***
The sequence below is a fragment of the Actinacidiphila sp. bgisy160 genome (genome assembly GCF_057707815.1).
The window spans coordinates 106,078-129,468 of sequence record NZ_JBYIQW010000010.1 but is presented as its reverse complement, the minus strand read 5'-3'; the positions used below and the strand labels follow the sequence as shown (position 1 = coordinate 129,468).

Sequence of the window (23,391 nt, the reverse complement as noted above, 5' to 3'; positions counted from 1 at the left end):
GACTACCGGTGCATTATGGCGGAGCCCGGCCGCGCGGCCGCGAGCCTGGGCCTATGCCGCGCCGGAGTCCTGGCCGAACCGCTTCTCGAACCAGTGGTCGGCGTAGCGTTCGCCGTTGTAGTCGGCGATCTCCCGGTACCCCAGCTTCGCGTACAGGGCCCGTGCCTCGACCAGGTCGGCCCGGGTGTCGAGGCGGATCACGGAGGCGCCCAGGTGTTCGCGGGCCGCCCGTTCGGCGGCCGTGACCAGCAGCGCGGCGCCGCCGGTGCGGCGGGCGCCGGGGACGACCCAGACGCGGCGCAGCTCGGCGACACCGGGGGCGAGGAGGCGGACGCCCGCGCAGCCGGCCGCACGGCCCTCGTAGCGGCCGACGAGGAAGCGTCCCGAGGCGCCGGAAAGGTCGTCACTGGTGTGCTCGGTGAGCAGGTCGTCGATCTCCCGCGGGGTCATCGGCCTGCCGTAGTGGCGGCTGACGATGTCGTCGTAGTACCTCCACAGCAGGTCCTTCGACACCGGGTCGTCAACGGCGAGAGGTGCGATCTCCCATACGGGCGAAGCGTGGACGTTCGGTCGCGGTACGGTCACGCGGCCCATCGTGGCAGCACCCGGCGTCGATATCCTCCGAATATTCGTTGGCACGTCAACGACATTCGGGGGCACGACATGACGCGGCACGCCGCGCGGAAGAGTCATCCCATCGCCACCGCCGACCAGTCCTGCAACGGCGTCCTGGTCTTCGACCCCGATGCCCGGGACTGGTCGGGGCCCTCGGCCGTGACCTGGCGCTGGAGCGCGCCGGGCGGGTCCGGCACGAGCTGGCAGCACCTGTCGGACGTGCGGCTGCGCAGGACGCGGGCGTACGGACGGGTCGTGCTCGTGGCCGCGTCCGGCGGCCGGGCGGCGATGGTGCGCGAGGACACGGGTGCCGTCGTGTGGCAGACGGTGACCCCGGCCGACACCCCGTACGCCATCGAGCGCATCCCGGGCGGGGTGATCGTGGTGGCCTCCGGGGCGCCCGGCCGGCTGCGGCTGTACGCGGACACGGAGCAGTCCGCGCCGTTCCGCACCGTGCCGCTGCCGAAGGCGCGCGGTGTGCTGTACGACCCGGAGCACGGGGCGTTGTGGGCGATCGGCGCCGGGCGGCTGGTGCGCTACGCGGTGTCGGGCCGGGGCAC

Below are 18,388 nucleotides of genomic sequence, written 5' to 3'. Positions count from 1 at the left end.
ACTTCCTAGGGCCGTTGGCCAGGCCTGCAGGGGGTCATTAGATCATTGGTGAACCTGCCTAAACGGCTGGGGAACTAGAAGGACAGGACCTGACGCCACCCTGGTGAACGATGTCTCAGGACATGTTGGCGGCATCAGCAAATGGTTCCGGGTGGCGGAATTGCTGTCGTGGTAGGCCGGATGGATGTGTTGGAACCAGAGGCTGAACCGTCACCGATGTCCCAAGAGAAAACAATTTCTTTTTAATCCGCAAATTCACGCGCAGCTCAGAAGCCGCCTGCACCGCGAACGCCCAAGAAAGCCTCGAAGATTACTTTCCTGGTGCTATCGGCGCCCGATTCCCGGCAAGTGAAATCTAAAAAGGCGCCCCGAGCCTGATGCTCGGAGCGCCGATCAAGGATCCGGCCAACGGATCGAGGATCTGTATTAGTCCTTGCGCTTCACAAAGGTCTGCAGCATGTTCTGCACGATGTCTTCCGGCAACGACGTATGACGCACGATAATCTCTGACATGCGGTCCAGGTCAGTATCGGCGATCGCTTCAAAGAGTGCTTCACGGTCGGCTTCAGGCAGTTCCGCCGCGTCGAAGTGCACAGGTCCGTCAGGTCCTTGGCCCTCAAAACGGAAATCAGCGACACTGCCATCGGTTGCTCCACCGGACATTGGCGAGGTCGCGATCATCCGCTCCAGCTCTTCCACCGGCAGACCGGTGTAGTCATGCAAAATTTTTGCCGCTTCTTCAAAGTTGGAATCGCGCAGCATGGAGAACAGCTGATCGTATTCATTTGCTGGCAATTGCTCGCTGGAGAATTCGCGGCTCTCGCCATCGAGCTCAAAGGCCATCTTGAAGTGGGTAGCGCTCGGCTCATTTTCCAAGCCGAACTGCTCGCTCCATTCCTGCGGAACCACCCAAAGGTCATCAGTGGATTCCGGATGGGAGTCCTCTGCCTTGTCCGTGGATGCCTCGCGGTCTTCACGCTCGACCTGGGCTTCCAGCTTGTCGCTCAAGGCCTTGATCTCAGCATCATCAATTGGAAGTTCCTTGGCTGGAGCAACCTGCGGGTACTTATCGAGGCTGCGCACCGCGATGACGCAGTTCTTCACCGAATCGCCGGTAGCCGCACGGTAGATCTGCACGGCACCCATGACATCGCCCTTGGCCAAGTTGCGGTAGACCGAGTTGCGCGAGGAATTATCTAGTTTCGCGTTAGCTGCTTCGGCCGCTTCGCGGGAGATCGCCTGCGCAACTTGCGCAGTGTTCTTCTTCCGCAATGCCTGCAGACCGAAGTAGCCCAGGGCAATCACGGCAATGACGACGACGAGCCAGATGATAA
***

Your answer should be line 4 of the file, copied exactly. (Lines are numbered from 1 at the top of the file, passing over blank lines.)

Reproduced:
GACTACCGGTGCATTATGGCGGAGCCCGGCCGCGCGGCCGCGAGCCTGGGCCTATGCCGCGCCGGAGTCCTGGCCGAACCGCTTCTCGAACCAGTGGTCGGCGTAGCGTTCGCCGTTGTAGTCGGCGATCTCCCGGTACCCCAGCTTCGCGTACAGGGCCCGTGCCTCGACCAGGTCGGCCCGGGTGTCGAGGCGGATCACGGAGGCGCCCAGGTGTTCGCGGGCCGCCCGTTCGGCGGCCGTGACCAGCAGCGCGGCGCCGCCGGTGCGGCGGGCGCCGGGGACGACCCAGACGCGGCGCAGCTCGGCGACACCGGGGGCGAGGAGGCGGACGCCCGCGCAGCCGGCCGCACGGCCCTCGTAGCGGCCGACGAGGAAGCGTCCCGAGGCGCCGGAAAGGTCGTCACTGGTGTGCTCGGTGAGCAGGTCGTCGATCTCCCGCGGGGTCATCGGCCTGCCGTAGTGGCGGCTGACGATGTCGTCGTAGTACCTCCACAGCAGGTCCTTCGACACCGGGTCGTCAACGGCGAGAGGTGCGATCTCCCATACGGGCGAAGCGTGGACGTTCGGTCGCGGTACGGTCACGCGGCCCATCGTGGCAGCACCCGGCGTCGATATCCTCCGAATATTCGTTGGCACGTCAACGACATTCGGGGGCACGACATGACGCGGCACGCCGCGCGGAAGAGTCATCCCATCGCCACCGCCGACCAGTCCTGCAACGGCGTCCTGGTCTTCGACCCCGATGCCCGGGACTGGTCGGGGCCCTCGGCCGTGACCTGGCGCTGGAGCGCGCCGGGCGGGTCCGGCACGAGCTGGCAGCACCTGTCGGACGTGCGGCTGCGCAGGACGCGGGCGTACGGACGGGTCGTGCTCGTGGCCGCGTCCGGCGGCCGGGCGGCGATGGTGCGCGAGGACACGGGTGCCGTCGTGTGGCAGACGGTGACCCCGGCCGACACCCCGTACGCCATCGAGCGCATCCCGGGCGGGGTGATCGTGGTGGCCTCCGGGGCGCCCGGCCGGCTGCGGCTGTACGCGGACACGGAGCAGTCCGCGCCGTTCCGCACCGTGCCGCTGCCGAAGGCGCGCGGTGTGCTGTACGACCCGGAGCACGGGGCGTTGTGGGCGATCGGCGCCGGGCGGCTGGTGCGCTACGCGGTGTCGGGCCGGGGCAC